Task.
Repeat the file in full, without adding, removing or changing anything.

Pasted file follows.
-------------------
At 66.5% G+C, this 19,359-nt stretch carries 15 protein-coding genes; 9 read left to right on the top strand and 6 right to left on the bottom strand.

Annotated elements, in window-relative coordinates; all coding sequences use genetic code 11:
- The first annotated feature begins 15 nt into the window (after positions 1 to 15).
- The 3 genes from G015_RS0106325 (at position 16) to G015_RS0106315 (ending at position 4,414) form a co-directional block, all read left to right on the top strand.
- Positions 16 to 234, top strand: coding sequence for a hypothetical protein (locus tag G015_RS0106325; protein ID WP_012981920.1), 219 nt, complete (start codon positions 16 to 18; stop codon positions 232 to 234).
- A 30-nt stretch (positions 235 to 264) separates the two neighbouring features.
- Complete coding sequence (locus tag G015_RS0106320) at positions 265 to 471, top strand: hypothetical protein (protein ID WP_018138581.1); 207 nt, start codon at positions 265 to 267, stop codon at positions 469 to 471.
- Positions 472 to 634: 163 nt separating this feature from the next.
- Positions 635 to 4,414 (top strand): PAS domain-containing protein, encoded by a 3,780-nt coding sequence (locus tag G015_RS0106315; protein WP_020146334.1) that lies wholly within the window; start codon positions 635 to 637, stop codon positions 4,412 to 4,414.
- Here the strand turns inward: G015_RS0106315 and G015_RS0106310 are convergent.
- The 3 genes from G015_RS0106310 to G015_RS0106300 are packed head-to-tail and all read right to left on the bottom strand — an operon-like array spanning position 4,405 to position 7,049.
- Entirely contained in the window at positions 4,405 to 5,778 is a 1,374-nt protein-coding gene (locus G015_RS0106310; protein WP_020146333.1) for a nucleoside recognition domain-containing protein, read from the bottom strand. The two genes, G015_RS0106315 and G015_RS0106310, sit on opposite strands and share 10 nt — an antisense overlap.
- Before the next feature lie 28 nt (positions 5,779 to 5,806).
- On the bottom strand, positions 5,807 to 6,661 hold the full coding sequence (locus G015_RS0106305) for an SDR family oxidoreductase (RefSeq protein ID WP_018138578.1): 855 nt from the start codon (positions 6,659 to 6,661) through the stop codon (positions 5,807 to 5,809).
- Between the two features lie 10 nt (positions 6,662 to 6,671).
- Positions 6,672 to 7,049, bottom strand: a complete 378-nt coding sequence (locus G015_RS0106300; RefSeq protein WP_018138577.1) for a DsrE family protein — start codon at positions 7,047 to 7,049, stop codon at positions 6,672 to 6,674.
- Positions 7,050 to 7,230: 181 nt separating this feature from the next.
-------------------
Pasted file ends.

At 66.5% G+C, this 19,359-nt stretch carries 15 protein-coding genes; 9 read left to right on the top strand and 6 right to left on the bottom strand.

Annotated elements, in window-relative coordinates; all coding sequences use genetic code 11:
- The first annotated feature begins 15 nt into the window (after positions 1 to 15).
- The 3 genes from G015_RS0106325 (at position 16) to G015_RS0106315 (ending at position 4,414) form a co-directional block, all read left to right on the top strand.
- Positions 16 to 234, top strand: coding sequence for a hypothetical protein (locus tag G015_RS0106325; protein ID WP_012981920.1), 219 nt, complete (start codon positions 16 to 18; stop codon positions 232 to 234).
- A 30-nt stretch (positions 235 to 264) separates the two neighbouring features.
- Complete coding sequence (locus tag G015_RS0106320) at positions 265 to 471, top strand: hypothetical protein (protein ID WP_018138581.1); 207 nt, start codon at positions 265 to 267, stop codon at positions 469 to 471.
- Positions 472 to 634: 163 nt separating this feature from the next.
- Positions 635 to 4,414 (top strand): PAS domain-containing protein, encoded by a 3,780-nt coding sequence (locus tag G015_RS0106315; protein WP_020146334.1) that lies wholly within the window; start codon positions 635 to 637, stop codon positions 4,412 to 4,414.
- Here the strand turns inward: G015_RS0106315 and G015_RS0106310 are convergent.
- The 3 genes from G015_RS0106310 to G015_RS0106300 are packed head-to-tail and all read right to left on the bottom strand — an operon-like array spanning position 4,405 to position 7,049.
- Entirely contained in the window at positions 4,405 to 5,778 is a 1,374-nt protein-coding gene (locus G015_RS0106310; protein WP_020146333.1) for a nucleoside recognition domain-containing protein, read from the bottom strand. The two genes, G015_RS0106315 and G015_RS0106310, sit on opposite strands and share 10 nt — an antisense overlap.
- Before the next feature lie 28 nt (positions 5,779 to 5,806).
- On the bottom strand, positions 5,807 to 6,661 hold the full coding sequence (locus G015_RS0106305) for an SDR family oxidoreductase (RefSeq protein ID WP_018138578.1): 855 nt from the start codon (positions 6,659 to 6,661) through the stop codon (positions 5,807 to 5,809).
- Between the two features lie 10 nt (positions 6,662 to 6,671).
- Positions 6,672 to 7,049, bottom strand: a complete 378-nt coding sequence (locus G015_RS0106300; RefSeq protein WP_018138577.1) for a DsrE family protein — start codon at positions 7,047 to 7,049, stop codon at positions 6,672 to 6,674.
- Positions 7,050 to 7,230: 181 nt separating this feature from the next.